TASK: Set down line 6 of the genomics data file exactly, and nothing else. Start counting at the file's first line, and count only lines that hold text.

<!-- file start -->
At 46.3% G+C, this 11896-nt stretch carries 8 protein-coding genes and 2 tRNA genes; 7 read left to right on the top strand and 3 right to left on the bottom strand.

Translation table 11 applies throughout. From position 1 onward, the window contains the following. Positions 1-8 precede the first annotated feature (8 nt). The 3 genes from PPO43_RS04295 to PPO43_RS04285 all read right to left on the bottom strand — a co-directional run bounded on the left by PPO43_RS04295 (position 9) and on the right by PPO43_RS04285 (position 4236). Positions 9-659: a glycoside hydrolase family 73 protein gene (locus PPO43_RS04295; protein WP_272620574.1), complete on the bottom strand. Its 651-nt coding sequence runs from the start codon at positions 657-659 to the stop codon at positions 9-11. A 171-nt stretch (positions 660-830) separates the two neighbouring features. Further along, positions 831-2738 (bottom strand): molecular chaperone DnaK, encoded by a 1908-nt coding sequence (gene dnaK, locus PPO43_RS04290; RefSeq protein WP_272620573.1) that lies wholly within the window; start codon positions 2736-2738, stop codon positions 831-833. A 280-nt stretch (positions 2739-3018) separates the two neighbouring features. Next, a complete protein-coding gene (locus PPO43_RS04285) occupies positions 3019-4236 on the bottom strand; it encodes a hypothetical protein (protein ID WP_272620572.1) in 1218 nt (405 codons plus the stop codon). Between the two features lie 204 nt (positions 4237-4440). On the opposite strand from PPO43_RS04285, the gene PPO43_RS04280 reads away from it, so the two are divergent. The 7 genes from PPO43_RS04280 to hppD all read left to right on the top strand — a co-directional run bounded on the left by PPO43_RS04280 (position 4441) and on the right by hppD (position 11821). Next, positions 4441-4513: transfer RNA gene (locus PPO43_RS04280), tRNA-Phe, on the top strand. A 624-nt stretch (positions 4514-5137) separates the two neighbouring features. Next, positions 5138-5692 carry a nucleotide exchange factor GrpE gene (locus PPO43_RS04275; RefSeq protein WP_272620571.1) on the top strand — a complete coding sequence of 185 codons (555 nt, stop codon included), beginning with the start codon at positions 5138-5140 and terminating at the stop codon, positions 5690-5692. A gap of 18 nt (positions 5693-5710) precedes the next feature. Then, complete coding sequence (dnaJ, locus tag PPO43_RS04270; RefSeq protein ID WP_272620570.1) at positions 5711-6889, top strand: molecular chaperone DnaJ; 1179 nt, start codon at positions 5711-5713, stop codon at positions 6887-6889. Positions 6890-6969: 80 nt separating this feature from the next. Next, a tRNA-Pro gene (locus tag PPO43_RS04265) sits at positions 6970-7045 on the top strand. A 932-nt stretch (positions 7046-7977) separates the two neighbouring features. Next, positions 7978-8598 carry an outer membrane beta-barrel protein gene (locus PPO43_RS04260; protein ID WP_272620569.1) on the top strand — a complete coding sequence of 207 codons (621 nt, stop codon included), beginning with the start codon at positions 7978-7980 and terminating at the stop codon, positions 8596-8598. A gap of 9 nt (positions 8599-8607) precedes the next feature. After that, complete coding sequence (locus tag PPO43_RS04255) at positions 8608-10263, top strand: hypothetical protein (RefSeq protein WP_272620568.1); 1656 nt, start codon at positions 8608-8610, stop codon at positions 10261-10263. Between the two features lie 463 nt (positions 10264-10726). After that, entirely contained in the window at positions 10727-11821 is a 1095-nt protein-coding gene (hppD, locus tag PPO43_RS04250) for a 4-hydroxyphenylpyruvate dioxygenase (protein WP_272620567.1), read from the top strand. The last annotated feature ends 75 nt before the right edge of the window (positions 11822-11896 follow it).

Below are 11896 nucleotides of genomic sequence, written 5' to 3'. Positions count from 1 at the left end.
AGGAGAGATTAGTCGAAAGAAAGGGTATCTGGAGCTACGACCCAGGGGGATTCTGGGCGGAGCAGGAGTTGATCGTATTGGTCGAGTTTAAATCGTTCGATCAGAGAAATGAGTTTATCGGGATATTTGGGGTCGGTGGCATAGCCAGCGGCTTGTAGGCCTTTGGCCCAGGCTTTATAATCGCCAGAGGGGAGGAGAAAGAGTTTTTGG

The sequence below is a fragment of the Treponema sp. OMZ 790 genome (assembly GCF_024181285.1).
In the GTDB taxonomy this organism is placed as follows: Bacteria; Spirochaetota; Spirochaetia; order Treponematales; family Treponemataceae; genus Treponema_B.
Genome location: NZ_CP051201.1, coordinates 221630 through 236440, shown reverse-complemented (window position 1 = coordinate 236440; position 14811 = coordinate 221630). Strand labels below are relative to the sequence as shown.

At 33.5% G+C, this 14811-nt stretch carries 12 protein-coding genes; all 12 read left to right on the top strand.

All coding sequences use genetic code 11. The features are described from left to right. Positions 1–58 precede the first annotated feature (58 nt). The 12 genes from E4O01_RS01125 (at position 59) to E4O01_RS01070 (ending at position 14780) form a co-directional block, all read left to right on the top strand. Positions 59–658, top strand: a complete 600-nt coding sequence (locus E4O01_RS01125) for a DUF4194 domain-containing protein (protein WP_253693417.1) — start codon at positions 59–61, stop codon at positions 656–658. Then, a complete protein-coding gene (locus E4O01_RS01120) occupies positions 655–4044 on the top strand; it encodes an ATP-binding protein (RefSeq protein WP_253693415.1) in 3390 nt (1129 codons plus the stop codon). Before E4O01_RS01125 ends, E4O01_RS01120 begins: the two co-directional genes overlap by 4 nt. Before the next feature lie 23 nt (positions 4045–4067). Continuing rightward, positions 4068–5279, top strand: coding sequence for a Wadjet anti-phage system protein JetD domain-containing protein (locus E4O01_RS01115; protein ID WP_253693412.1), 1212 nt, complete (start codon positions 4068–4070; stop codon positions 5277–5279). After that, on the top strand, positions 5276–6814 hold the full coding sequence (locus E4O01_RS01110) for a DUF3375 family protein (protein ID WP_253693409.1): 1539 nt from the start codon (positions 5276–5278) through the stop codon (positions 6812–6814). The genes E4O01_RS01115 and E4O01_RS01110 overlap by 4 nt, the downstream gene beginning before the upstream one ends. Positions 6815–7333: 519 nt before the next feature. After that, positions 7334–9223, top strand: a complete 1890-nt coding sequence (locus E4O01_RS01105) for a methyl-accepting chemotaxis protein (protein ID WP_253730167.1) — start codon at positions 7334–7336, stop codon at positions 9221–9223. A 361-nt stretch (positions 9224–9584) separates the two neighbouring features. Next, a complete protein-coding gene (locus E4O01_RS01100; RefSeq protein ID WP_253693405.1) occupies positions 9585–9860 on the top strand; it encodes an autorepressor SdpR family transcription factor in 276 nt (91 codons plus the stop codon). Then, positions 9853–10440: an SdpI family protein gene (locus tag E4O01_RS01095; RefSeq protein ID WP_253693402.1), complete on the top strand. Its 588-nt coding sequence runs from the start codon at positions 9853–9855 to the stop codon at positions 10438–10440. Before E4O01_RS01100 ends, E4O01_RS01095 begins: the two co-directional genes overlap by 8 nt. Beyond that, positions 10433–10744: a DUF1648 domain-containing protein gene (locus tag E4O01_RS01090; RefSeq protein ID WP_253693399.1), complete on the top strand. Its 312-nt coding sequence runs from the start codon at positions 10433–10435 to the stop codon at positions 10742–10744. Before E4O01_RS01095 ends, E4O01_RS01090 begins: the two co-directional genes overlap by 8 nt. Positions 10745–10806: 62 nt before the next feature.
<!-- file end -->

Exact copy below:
In the GTDB taxonomy this organism is placed as follows: Bacteria; Spirochaetota; Spirochaetia; order Treponematales; family Treponemataceae; genus Treponema_B.